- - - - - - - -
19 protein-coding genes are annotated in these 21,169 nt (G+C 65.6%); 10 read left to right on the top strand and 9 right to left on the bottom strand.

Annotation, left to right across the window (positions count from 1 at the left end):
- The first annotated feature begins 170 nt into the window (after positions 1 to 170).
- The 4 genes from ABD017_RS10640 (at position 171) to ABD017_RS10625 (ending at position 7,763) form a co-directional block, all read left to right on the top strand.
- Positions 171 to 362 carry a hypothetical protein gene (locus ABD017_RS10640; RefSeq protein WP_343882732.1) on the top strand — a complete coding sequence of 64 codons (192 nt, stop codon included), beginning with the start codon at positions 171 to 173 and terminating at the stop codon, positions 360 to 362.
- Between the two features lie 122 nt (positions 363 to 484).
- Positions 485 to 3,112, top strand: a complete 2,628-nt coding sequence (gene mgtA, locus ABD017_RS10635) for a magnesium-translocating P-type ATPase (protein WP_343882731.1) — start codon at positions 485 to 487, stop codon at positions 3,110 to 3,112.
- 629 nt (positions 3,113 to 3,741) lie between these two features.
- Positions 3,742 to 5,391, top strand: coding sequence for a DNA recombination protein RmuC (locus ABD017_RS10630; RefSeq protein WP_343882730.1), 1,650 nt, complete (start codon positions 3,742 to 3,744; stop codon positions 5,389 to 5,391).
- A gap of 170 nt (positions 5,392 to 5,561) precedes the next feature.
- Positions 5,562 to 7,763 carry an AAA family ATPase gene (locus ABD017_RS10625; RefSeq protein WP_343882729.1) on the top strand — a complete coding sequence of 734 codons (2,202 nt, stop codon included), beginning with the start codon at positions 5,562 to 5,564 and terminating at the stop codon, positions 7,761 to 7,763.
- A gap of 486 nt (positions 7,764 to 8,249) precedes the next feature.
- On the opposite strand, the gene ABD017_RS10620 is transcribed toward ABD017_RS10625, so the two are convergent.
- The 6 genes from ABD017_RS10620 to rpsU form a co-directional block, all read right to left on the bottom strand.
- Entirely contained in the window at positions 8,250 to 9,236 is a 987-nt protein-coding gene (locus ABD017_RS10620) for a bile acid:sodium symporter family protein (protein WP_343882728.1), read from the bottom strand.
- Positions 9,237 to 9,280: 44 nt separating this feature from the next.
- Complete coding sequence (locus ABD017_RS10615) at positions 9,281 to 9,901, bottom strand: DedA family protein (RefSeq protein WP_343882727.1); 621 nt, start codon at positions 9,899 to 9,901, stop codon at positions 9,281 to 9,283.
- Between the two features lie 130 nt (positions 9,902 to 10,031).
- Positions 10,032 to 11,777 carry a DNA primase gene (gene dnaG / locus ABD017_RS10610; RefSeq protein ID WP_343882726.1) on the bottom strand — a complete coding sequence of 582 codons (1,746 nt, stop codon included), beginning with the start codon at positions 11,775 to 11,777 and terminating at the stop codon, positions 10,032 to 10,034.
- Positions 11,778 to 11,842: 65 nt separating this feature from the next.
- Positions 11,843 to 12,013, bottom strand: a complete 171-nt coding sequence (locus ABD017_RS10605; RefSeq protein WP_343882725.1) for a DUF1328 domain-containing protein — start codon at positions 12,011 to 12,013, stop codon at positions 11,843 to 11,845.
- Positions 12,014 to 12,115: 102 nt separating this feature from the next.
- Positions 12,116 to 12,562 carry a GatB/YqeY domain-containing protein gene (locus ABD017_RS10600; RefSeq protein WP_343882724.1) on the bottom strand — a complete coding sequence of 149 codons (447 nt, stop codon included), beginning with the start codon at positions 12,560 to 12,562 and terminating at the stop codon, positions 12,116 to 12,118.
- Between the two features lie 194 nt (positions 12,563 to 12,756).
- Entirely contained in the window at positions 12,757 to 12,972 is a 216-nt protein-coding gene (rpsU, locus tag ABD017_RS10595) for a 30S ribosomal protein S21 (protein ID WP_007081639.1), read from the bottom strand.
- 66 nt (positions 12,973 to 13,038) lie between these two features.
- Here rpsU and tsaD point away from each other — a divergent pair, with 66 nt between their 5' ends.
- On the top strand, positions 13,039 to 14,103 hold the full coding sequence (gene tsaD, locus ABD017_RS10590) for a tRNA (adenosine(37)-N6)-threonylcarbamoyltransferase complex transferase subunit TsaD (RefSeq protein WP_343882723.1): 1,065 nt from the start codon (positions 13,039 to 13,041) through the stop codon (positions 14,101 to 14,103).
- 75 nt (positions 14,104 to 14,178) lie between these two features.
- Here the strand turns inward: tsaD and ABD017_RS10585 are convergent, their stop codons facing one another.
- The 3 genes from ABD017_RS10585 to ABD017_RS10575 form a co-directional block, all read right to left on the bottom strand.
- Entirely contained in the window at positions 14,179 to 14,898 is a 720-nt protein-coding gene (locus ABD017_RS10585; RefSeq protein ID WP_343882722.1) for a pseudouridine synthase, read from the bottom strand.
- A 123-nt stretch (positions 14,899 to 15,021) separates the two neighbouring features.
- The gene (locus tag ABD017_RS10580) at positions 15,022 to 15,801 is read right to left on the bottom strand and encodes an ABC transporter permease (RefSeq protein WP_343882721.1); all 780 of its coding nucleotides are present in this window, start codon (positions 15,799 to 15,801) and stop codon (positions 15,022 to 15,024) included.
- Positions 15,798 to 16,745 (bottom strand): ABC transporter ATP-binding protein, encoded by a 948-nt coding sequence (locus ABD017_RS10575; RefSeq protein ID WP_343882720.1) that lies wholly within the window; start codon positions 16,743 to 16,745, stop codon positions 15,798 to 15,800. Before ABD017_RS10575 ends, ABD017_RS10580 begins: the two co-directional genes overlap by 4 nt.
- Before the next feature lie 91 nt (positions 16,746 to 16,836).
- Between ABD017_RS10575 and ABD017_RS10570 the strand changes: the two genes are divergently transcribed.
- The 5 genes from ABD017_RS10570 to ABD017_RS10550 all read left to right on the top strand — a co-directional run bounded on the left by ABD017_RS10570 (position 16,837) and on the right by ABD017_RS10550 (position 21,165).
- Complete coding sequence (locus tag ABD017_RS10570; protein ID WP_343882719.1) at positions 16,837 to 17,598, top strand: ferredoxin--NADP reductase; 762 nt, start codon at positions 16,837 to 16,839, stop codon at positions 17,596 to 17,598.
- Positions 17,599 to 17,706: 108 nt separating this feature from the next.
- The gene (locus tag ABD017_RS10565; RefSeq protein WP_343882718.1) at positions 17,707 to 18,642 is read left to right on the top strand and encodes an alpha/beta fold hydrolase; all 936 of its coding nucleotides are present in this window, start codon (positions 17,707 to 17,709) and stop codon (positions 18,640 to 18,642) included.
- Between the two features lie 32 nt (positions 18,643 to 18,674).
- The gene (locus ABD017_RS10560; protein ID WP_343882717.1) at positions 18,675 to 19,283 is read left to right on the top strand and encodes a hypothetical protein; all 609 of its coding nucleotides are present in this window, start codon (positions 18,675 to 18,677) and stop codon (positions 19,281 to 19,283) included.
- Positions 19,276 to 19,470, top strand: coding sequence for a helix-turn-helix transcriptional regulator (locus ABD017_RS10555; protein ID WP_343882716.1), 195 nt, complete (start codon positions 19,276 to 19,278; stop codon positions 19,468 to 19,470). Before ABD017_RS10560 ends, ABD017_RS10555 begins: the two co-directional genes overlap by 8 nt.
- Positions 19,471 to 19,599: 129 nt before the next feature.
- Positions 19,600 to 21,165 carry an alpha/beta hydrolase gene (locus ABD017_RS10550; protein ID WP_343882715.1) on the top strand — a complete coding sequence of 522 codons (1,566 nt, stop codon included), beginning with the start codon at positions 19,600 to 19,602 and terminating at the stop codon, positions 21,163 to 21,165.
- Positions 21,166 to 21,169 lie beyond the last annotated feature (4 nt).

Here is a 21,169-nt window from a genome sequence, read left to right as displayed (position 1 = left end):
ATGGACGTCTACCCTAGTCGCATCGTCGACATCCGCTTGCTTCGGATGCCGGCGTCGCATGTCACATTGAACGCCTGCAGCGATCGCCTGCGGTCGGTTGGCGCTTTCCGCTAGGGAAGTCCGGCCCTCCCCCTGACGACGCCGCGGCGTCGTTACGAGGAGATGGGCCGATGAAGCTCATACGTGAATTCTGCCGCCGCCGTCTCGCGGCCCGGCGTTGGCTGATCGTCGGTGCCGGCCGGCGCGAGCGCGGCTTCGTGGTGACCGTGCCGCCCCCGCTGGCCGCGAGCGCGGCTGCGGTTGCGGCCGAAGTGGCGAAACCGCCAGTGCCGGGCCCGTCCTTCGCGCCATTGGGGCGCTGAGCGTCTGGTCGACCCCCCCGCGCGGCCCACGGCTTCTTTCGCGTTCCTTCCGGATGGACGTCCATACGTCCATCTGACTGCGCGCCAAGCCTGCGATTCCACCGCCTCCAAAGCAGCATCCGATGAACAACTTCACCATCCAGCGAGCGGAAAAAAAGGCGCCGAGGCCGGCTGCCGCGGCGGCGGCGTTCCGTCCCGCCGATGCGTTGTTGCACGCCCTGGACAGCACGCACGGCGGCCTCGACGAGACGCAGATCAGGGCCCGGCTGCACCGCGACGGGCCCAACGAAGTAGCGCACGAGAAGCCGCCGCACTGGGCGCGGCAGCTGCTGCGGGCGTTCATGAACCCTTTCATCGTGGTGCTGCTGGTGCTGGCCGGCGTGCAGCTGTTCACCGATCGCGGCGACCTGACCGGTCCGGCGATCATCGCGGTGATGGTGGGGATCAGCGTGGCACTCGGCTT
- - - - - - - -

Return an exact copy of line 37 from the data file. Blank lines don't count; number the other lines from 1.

- Between ABD017_RS10575 and ABD017_RS10570 the strand changes: the two genes are divergently transcribed.